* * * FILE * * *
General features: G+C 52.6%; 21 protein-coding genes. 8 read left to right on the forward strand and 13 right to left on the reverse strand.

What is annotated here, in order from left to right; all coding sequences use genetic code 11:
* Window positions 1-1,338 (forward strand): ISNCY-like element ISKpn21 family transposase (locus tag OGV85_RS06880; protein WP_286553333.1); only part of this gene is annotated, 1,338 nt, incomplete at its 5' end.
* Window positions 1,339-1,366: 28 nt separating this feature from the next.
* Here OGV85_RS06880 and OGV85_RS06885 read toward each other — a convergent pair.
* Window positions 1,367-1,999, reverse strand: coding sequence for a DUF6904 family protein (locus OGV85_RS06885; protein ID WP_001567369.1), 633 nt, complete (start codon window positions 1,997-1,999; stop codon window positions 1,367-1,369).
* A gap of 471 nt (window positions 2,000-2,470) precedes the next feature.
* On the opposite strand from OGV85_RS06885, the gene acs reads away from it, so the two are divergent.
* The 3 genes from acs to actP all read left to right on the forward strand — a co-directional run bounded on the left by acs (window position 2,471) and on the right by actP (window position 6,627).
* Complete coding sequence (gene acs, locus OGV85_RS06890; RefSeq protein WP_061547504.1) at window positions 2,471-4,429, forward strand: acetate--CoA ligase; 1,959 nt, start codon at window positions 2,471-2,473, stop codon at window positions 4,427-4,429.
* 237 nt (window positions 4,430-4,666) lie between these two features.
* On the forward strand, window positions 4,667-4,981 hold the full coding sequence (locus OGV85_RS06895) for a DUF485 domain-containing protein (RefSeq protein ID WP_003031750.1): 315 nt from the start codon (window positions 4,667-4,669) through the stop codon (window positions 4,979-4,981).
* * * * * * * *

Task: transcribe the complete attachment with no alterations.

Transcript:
General features: G+C 52.6%; 21 protein-coding genes. 8 read left to right on the forward strand and 13 right to left on the reverse strand.

What is annotated here, in order from left to right; all coding sequences use genetic code 11:
* Window positions 1-1,338 (forward strand): ISNCY-like element ISKpn21 family transposase (locus tag OGV85_RS06880; protein WP_286553333.1); only part of this gene is annotated, 1,338 nt, incomplete at its 5' end.
* Window positions 1,339-1,366: 28 nt separating this feature from the next.
* Here OGV85_RS06880 and OGV85_RS06885 read toward each other — a convergent pair.
* Window positions 1,367-1,999, reverse strand: coding sequence for a DUF6904 family protein (locus OGV85_RS06885; protein ID WP_001567369.1), 633 nt, complete (start codon window positions 1,997-1,999; stop codon window positions 1,367-1,369).
* A gap of 471 nt (window positions 2,000-2,470) precedes the next feature.
* On the opposite strand from OGV85_RS06885, the gene acs reads away from it, so the two are divergent.
* The 3 genes from acs to actP all read left to right on the forward strand — a co-directional run bounded on the left by acs (window position 2,471) and on the right by actP (window position 6,627).
* Complete coding sequence (gene acs, locus OGV85_RS06890; RefSeq protein WP_061547504.1) at window positions 2,471-4,429, forward strand: acetate--CoA ligase; 1,959 nt, start codon at window positions 2,471-2,473, stop codon at window positions 4,427-4,429.
* 237 nt (window positions 4,430-4,666) lie between these two features.
* On the forward strand, window positions 4,667-4,981 hold the full coding sequence (locus OGV85_RS06895) for a DUF485 domain-containing protein (RefSeq protein ID WP_003031750.1): 315 nt from the start codon (window positions 4,667-4,669) through the stop codon (window positions 4,979-4,981).